Amblyopia is often defined as a difference in visual acuity of two lines or more on Snellen or equivalent chart in a child with, otherwise, healthy eyes. Amblyopia may be present any time visual acuity is reduced, and the reduction of acuity cannot be explained by findings on clinical examination, even if the difference is even one line only.
The term amblyopia is derived from Greek word (amblys means dull and ops means eye), which literally means dullness of vision. Von Noorden defined amblyopia as a ‘decrease of visual acuity in one eye when caused by abnormal binocular interaction or occurring in one or both eyes as a result of patterned vision deprivation during immaturity, for which no cause can be detected during the physical examination of the eye(s) at which in appropriate cases is reversible by therapeutic measures’.
Amblyopia is a functional reduction in the visual acuity of an eye caused by disuse during critical period of visual development. The mechanism of vision loss is not known, but it is thought to originate in the visual cortex. Amblyopia results in reduced visual acuity, binocularity, depth perception, and contrast sensitivity. Fusion and stereopsis, the central formation of three dimensional images, are dependent upon receiving clear images from each eye simultaneously.
Agarwal Sunita, Agarwal Athiya, Apple David J, Buratto Lucio, Aliό Jorge L, Pandey Suresh K, Agarwal Amar. Textbook of Ophthalmology Vol 1. Jaypee Brothers Medical Publishers (P) Ltd 2002. P 447- 451.
Schwartz M William, Bell Louis M Jr, Bingham Peter M, Chung Esther K, Cohen Mitchell I, Friedman David F, Mulberg Andrew E. The 5 - Minute Pediatric Consult Third Edition. Lippincott Williams & Wilkins 2003. P 110- 111.
Scheiman Mitchell, Wick Bruce. Clinical Management of Binocular Vision – Heterophoric, Accommodative and Eye Movement Disorders Third Edition. Lippincott Williams & Wilkins, a Wolters Kluwer business 2008. P 478- 496.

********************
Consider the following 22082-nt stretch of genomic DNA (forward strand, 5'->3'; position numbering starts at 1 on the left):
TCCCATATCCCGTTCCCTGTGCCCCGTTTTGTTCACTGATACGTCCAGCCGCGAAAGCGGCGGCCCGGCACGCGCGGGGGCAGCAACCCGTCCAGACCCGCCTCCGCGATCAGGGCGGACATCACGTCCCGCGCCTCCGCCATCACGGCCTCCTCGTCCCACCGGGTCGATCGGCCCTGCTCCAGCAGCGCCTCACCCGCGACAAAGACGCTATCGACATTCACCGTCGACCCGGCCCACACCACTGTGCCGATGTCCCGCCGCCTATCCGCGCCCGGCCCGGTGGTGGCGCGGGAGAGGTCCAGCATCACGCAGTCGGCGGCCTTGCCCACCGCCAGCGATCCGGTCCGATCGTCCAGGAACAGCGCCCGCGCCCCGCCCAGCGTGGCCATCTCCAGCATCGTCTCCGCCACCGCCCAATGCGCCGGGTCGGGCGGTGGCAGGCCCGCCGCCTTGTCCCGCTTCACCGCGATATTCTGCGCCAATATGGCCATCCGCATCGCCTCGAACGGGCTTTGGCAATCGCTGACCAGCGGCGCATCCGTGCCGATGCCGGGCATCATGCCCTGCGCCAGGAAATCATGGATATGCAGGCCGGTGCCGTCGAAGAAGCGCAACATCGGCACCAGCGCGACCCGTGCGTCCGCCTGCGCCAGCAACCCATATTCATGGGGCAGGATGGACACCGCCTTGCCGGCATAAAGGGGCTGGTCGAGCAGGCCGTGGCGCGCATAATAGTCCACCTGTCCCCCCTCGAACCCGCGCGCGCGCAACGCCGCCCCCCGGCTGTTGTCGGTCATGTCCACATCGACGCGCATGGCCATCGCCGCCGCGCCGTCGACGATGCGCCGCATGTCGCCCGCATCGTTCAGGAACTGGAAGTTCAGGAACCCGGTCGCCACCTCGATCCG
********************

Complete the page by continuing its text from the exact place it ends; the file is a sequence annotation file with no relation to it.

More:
Von Noorden GK. Amblyopia: a multidisciplinary approach. Proctor lecture. Invest Ophthalmol Vis Sci 1985; 26: 1704- 1716.
The main symptom of amblyopia is decreased foveal visual acuity. Commonly used diagnostic criteria, is the loss of visual acuity of two or more lines on the Snellen vision chart.
A distinction must be made between potentially reversible functional amblyopia and irreversible organic amblyopia. Organic amblyopia is a term used to describe visual impairment due to obvious or non obvious ocular pathology, commonly affecting retina or optic nerve. Examples of organic amblyopia are optic nerve hypoplasia, optic atrophy and foveal hypoplasia. Functional amblyopia may occur along with organic amblyopia. Functional amblyopia normally occurs in an eye that is anatomically normal.
Functional amblyopia is caused by either form of vision deprivation or abnormal binocular interaction. Form- vision deprivation occurs due to conditions that obstruct the visual axis such as cataract, corneal opacity, vitreous haemorrhage, or severe ptosis, but it may also be produced by severe anisometropia. Abnormal binocular interaction refers to the condition in which the image projected onto the fovea of each eye is dissimilar enough to preclude fusion, thus prompting suppression and ultimately amblyopia of the suppressed eye. While strabismus may be the most obvious cause of abnormal binocular interaction, unilateral opacity of the media and anisometropia may participate in this mechanism as well.